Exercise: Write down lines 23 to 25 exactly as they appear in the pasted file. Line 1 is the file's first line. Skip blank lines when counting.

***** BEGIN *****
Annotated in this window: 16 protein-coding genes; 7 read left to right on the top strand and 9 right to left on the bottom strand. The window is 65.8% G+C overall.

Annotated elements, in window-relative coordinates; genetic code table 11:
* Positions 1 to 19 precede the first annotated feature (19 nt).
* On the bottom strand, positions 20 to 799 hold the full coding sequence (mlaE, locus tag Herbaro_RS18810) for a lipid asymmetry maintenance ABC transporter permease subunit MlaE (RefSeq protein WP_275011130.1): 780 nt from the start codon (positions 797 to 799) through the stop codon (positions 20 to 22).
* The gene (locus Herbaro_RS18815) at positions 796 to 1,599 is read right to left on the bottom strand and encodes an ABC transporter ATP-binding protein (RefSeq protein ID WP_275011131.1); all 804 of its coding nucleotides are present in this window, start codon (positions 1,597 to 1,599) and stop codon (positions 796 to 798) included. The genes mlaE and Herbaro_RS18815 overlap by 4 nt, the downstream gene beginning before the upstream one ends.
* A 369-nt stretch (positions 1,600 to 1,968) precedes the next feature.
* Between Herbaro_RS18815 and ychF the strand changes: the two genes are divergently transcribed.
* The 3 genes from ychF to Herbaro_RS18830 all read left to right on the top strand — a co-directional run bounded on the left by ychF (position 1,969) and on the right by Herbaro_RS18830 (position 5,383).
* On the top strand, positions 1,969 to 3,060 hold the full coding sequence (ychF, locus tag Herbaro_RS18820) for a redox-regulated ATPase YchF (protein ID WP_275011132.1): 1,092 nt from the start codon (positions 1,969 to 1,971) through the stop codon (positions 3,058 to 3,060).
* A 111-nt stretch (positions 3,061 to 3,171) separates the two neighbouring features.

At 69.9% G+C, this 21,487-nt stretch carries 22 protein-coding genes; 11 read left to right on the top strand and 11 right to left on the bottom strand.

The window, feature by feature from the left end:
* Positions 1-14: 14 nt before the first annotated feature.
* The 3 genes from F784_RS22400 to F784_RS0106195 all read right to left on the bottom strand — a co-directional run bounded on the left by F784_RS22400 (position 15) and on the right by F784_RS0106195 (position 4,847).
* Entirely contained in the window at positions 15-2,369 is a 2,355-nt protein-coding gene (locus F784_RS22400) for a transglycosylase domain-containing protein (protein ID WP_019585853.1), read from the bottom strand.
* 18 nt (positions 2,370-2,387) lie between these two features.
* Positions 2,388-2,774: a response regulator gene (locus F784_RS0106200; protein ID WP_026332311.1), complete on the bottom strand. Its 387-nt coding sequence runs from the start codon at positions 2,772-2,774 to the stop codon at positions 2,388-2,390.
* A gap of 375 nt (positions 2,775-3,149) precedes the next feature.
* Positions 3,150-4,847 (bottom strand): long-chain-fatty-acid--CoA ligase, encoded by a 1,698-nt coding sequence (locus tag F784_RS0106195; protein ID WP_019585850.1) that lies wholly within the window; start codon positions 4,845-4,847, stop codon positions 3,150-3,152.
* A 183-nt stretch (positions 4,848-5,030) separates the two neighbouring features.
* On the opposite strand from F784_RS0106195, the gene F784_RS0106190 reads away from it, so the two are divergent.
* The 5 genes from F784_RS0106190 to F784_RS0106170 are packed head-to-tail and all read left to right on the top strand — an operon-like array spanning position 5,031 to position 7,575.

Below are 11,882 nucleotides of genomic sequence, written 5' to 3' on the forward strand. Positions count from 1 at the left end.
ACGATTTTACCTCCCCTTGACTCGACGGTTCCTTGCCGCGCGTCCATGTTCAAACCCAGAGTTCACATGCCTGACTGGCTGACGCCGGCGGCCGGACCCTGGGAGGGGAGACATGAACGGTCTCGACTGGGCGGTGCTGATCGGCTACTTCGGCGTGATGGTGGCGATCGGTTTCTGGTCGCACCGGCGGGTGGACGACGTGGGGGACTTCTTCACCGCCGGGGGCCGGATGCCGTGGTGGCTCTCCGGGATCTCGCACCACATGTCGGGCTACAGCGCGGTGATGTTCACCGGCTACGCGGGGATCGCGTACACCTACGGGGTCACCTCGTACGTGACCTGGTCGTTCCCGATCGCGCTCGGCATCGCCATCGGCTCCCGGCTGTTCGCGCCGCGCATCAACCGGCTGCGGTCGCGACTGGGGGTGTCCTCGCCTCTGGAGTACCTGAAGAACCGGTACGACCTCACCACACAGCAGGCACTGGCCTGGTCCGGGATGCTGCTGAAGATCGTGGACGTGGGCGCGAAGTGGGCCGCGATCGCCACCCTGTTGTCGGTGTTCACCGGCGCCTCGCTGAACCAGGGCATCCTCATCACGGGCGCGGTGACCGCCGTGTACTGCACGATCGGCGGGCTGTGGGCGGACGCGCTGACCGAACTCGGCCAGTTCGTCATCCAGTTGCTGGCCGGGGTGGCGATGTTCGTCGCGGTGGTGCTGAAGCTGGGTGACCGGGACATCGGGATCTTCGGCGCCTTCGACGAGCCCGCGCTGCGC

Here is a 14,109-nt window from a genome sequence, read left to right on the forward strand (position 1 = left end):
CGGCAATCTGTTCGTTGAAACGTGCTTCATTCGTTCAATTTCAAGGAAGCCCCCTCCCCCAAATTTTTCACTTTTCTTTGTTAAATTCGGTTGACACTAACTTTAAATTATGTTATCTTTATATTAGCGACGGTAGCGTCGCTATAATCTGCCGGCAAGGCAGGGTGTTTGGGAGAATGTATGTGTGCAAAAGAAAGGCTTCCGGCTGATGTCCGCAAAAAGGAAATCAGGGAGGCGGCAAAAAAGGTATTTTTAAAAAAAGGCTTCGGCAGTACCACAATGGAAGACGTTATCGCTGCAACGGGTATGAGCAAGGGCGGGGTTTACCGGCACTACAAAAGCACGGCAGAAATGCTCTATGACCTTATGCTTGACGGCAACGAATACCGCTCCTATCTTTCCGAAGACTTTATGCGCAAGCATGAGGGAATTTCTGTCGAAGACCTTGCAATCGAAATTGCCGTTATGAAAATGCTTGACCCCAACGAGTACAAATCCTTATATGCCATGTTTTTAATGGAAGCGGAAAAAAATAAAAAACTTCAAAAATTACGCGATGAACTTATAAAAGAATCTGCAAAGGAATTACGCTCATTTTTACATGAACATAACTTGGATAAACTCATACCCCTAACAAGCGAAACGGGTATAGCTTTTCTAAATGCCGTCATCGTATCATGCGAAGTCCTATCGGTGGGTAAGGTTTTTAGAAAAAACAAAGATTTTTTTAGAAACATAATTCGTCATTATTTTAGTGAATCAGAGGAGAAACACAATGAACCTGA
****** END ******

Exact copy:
Below are 11,882 nucleotides of genomic sequence, written 5' to 3' on the forward strand. Positions count from 1 at the left end.
ACGATTTTACCTCCCCTTGACTCGACGGTTCCTTGCCGCGCGTCCATGTTCAAACCCAGAGTTCACATGCCTGACTGGCTGACGCCGGCGGCCGGACCCTGGGAGGGGAGACATGAACGGTCTCGACTGGGCGGTGCTGATCGGCTACTTCGGCGTGATGGTGGCGATCGGTTTCTGGTCGCACCGGCGGGTGGACGACGTGGGGGACTTCTTCACCGCCGGGGGCCGGATGCCGTGGTGGCTCTCCGGGATCTCGCACCACATGTCGGGCTACAGCGCGGTGATGTTCACCGGCTACGCGGGGATCGCGTACACCTACGGGGTCACCTCGTACGTGACCTGGTCGTTCCCGATCGCGCTCGGCATCGCCATCGGCTCCCGGCTGTTCGCGCCGCGCATCAACCGGCTGCGGTCGCGACTGGGGGTGTCCTCGCCTCTGGAGTACCTGAAGAACCGGTACGACCTCACCACACAGCAGGCACTGGCCTGGTCCGGGATGCTGCTGAAGATCGTGGACGTGGGCGCGAAGTGGGCCGCGATCGCCACCCTGTTGTCGGTGTTCACCGGCGCCTCGCTGAACCAGGGCATCCTCATCACGGGCGCGGTGACCGCCGTGTACTGCACGATCGGCGGGCTGTGGGCGGACGCGCTGACCGAACTCGGCCAGTTCGTCATCCAGTTGCTGGCCGGGGTGGCGATGTTCGTCGCGGTGGTGCTGAAGCTGGGTGACCGGGACATCGGGATCTTCGGCGCCTTCGACGAGCCCGCGCTGCGC

Here is a 14,109-nt window from a genome sequence, read left to right on the forward strand (position 1 = left end):